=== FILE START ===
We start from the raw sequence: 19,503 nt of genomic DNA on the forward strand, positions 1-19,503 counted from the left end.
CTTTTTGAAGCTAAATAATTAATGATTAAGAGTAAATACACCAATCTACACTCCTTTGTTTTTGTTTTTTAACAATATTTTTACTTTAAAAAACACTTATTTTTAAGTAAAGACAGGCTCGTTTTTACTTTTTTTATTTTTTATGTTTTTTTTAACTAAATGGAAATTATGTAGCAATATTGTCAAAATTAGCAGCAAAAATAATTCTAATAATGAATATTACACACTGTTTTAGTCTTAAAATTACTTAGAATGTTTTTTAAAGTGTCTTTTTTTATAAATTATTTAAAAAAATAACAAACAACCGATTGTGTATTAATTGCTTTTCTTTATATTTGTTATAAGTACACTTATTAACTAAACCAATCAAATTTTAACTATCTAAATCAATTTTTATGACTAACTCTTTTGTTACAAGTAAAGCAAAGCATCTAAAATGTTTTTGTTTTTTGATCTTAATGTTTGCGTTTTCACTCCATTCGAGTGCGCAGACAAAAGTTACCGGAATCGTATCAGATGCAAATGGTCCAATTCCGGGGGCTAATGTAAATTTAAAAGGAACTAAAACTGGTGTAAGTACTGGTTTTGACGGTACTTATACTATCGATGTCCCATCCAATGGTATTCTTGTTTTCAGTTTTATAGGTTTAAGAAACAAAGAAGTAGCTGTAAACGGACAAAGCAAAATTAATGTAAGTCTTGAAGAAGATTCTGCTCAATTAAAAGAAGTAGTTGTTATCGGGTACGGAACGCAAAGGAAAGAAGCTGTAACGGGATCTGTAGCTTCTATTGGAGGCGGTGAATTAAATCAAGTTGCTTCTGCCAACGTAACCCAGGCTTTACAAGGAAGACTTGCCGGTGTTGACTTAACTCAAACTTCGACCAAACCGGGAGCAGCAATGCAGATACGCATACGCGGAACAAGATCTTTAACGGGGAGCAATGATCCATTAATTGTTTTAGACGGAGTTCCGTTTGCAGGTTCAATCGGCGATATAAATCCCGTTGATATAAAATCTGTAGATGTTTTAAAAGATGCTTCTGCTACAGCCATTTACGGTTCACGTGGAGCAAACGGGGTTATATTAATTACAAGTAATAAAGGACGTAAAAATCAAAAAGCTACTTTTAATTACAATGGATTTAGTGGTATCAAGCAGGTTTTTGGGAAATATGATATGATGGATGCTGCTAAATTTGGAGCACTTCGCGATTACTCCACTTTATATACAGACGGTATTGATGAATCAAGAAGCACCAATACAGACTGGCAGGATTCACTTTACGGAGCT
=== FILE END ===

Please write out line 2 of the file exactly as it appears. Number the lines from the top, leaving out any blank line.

CTTTTTGAAGCTAAATAATTAATGATTAAGAGTAAATACACCAATCTACACTCCTTTGTTTTTGTTTTTTAACAATATTTTTACTTTAAAAAACACTTATTTTTAAGTAAAGACAGGCTCGTTTTTACTTTTTTTATTTTTTATGTTTTTTTTAACTAAATGGAAATTATGTAGCAATATTGTCAAAATTAGCAGCAAAAATAATTCTAATAATGAATATTACACACTGTTTTAGTCTTAAAATTACTTAGAATGTTTTTTAAAGTGTCTTTTTTTATAAATTATTTAAAAAAATAACAAACAACCGATTGTGTATTAATTGCTTTTCTTTATATTTGTTATAAGTACACTTATTAACTAAACCAATCAAATTTTAACTATCTAAATCAATTTTTATGACTAACTCTTTTGTTACAAGTAAAGCAAAGCATCTAAAATGTTTTTGTTTTTTGATCTTAATGTTTGCGTTTTCACTCCATTCGAGTGCGCAGACAAAAGTTACCGGAATCGTATCAGATGCAAATGGTCCAATTCCGGGGGCTAATGTAAATTTAAAAGGAACTAAAACTGGTGTAAGTACTGGTTTTGACGGTACTTATACTATCGATGTCCCATCCAATGGTATTCTTGTTTTCAGTTTTATAGGTTTAAGAAACAAAGAAGTAGCTGTAAACGGACAAAGCAAAATTAATGTAAGTCTTGAAGAAGATTCTGCTCAATTAAAAGAAGTAGTTGTTATCGGGTACGGAACGCAAAGGAAAGAAGCTGTAACGGGATCTGTAGCTTCTATTGGAGGCGGTGAATTAAATCAAGTTGCTTCTGCCAACGTAACCCAGGCTTTACAAGGAAGACTTGCCGGTGTTGACTTAACTCAAACTTCGACCAAACCGGGAGCAGCAATGCAGATACGCATACGCGGAACAAGATCTTTAACGGGGAGCAATGATCCATTAATTGTTTTAGACGGAGTTCCGTTTGCAGGTTCAATCGGCGATATAAATCCCGTTGATATAAAATCTGTAGATGTTTTAAAAGATGCTTCTGCTACAGCCATTTACGGTTCACGTGGAGCAAACGGGGTTATATTAATTACAAGTAATAAAGGACGTAAAAATCAAAAAGCTACTTTTAATTACAATGGATTTAGTGGTATCAAGCAGGTTTTTGGGAAATATGATATGATGGATGCTGCTAAATTTGGAGCACTTCGCGATTACTCCACTTTATATACAGACGGTATTGATGAATCAAGAAGCACCAATACAGACTGGCAGGATTCACTTTACGGAGCT